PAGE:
- Does the pharmacy refill activity conflict with the needs of caregivers to withdraw medications for administration to patients?
- How often does the pharmacy make “emergency” trips to refill a needed medication?
- How does the pharmacy manage drug shortages?
- How many shortages is the pharmacy currently managing?
- Could supplies of a medication not being used be relocated to better handle the shortage?
- For a substitute drug, is there enough in stock to replace the drug in short supply?
The complexity of having to deal with decentralized inventories makes older traditional mechanisms of operational management unsustainable. Therefore, pharmacies need analytical tools to acquire and organize the transactional information from both the pharmacy and decentralized inventory systems and to compute what changes may need to be made in purchasing and distribution of medications to meet the needs of the patient care environment, to minimize loss to expiration, and to manage medications in short supply. The pharmacy also needs analytical tools to look at the ebb and flow of work within the pharmacy, to see how the various personnel are spending their time, and whether they are scheduled to meet the demands of the work.
Clinical pharmacists spend their time attempting to ensure that the medications being administered to patients are appropriate from both a safety/efficacy and cost perspective. For example,
- Is a patient being administered medications intravenously when they would receive the same clinical effect with oral drugs?
- Is the antibiotic ordered for a patient effective against the microbe with which they are infected?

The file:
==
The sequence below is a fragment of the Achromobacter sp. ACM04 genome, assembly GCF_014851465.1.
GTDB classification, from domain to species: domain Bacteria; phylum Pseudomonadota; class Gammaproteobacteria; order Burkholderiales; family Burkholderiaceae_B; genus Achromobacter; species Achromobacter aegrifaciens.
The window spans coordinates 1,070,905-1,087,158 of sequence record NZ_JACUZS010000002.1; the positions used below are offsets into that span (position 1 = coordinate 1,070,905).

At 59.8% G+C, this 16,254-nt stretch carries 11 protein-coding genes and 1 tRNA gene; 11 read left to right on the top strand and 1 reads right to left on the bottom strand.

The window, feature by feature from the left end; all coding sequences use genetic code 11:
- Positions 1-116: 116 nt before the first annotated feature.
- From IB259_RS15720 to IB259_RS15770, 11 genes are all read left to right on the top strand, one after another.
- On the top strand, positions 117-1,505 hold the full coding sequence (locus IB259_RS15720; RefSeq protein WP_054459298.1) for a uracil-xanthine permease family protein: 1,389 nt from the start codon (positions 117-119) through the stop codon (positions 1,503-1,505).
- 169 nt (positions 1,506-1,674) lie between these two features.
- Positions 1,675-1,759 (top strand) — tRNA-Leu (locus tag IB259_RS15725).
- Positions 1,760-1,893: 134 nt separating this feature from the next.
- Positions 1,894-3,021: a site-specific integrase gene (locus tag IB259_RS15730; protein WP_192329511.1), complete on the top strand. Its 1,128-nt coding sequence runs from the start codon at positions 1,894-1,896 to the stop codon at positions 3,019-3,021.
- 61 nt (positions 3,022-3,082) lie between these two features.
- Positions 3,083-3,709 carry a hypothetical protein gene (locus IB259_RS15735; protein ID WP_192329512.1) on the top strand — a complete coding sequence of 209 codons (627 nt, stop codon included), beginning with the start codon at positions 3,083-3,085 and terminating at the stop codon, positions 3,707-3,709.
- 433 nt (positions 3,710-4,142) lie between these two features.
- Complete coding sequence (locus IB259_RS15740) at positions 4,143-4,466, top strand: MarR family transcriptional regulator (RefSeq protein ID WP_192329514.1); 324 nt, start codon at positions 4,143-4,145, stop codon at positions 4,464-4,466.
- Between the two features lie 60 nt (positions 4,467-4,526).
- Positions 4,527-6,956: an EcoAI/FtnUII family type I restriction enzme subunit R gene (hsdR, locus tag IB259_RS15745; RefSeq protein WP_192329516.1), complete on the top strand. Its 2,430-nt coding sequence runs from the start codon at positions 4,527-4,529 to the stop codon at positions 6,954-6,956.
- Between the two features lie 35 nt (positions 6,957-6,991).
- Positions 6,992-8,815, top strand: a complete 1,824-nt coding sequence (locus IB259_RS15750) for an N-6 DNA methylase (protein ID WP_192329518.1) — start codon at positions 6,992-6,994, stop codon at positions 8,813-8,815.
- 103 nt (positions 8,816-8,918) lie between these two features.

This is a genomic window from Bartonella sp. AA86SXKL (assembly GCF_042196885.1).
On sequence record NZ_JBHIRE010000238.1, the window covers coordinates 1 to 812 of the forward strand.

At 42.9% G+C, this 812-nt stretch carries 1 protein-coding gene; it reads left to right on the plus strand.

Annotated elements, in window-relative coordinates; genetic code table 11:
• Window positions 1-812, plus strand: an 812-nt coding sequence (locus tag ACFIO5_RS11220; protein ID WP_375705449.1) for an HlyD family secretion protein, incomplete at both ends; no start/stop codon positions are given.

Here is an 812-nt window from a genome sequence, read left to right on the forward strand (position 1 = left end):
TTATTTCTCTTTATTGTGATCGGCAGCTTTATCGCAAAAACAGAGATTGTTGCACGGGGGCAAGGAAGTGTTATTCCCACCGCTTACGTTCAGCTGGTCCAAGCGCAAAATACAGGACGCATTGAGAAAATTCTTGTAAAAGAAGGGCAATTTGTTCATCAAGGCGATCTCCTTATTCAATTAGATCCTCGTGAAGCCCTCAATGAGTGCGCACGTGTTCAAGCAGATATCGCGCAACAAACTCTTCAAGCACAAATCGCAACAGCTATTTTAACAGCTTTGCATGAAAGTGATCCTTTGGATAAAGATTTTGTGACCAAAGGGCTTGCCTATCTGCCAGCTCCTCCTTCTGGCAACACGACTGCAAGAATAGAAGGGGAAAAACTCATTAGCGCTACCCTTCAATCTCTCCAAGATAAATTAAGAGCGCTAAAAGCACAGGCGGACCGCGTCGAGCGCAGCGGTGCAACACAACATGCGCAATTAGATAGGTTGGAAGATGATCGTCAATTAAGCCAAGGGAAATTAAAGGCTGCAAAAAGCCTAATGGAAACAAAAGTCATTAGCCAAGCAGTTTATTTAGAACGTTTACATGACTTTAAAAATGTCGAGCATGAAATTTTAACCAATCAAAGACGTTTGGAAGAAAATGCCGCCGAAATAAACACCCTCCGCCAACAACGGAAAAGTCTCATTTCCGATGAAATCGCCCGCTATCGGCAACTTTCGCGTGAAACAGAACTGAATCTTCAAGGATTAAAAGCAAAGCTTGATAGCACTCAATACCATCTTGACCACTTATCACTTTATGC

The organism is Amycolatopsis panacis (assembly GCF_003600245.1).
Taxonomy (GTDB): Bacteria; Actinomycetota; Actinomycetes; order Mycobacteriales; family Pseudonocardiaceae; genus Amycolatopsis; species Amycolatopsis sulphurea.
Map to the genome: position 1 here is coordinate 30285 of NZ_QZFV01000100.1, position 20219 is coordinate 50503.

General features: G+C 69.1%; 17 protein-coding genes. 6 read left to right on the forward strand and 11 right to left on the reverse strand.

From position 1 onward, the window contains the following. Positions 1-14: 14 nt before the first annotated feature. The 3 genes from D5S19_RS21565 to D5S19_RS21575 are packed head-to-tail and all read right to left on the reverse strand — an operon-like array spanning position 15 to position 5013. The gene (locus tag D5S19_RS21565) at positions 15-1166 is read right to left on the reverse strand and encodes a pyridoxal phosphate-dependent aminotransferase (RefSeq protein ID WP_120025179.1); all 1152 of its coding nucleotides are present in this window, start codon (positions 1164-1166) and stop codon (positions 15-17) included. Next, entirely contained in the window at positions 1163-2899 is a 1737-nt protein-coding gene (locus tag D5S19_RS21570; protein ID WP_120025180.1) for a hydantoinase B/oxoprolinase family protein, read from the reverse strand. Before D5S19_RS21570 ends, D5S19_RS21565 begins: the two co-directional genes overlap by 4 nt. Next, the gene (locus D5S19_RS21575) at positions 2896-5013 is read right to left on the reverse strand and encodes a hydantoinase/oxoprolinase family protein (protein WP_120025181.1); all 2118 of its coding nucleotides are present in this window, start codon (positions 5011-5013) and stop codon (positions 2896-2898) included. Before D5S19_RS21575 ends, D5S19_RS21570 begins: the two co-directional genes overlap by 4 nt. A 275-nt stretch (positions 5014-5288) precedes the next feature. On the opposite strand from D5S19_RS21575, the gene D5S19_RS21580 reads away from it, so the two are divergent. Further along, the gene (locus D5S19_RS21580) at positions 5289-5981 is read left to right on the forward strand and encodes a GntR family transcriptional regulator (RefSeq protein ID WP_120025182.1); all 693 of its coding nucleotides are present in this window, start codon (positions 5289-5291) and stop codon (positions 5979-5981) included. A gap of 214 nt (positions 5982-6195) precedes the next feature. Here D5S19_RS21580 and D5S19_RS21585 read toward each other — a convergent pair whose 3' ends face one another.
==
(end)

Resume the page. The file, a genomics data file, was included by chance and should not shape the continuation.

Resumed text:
- Is the combination of medications a patient is taking likely to cause an adverse reaction?
- Are there more cost-effective medications that might be used?
- Are there patients whose doses need to be customized based on their situation? If so, perform dosing calculation services.
Analytic systems that monitor laboratory results, vital signs, new medication orders, and other key information can provide the answers to these and similar questions.
Controlled substances are medications that have clinical benefit but can cause substance abuse disorder. Recent evidence has shown that caregivers with substance abuse disorder can divert these medications for personal use by falsifying medication administration records, making it difficult to detect. Identifying potential diverters requires complex analytical modeling of normal behavior within a caregiver population to identify those whose usage stands out as abnormal and, therefore, possibly indicative of diversion. Further investigation is always required, but the analytics can help identify persons of interest. In the absence of these analytics, investigators struggle with where to begin.
In summary, this discussion highlights how hospital pharmacy has become an increasingly complex profession that increasingly requires analytics to address the complexity.
The ideas expressed herein are my own, and not necessarily those of my employer.